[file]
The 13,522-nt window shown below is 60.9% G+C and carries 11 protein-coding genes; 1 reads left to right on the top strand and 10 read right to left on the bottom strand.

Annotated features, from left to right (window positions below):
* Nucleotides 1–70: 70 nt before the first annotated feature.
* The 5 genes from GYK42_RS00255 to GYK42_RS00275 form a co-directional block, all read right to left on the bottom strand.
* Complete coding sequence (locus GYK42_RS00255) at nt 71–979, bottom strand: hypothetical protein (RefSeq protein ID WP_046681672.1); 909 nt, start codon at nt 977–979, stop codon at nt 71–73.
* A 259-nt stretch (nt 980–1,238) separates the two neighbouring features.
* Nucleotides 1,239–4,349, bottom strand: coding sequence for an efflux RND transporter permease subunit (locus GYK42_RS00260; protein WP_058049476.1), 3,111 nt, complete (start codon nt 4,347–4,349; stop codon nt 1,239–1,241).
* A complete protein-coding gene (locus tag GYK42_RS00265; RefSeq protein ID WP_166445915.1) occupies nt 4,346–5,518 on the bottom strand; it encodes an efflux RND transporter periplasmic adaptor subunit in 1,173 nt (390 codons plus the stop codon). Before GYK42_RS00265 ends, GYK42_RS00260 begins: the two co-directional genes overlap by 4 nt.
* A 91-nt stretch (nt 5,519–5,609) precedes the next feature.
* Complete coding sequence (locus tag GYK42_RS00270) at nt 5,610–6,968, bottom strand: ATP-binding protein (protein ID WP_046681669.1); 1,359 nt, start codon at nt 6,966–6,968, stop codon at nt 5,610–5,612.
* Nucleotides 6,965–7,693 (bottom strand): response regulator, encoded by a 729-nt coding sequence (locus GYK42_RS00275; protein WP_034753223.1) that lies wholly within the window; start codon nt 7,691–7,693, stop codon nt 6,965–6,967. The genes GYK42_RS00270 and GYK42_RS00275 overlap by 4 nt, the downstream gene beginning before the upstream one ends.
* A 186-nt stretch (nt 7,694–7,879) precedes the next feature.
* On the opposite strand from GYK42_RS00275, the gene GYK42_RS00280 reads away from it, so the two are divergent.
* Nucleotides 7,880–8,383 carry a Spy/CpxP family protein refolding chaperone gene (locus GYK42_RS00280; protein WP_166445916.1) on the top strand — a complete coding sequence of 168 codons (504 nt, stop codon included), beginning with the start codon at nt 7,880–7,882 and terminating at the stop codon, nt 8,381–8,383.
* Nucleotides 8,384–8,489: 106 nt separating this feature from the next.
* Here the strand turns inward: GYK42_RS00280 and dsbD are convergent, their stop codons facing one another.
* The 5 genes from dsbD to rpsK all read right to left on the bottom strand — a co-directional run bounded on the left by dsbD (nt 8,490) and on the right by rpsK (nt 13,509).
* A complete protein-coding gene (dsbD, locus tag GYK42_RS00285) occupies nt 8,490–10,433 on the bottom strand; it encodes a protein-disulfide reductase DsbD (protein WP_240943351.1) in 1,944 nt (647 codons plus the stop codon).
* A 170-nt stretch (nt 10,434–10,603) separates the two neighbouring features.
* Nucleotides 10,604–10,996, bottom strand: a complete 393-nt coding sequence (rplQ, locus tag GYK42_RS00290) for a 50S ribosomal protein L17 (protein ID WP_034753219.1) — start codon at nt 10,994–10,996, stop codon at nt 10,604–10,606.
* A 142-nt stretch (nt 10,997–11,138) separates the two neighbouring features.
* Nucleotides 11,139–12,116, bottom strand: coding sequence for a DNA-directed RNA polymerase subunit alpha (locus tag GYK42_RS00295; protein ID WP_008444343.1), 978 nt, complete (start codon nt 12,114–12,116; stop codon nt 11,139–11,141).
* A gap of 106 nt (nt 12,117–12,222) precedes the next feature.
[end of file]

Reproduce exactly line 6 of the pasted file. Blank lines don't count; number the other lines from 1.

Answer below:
* A 259-nt stretch (nt 980–1,238) separates the two neighbouring features.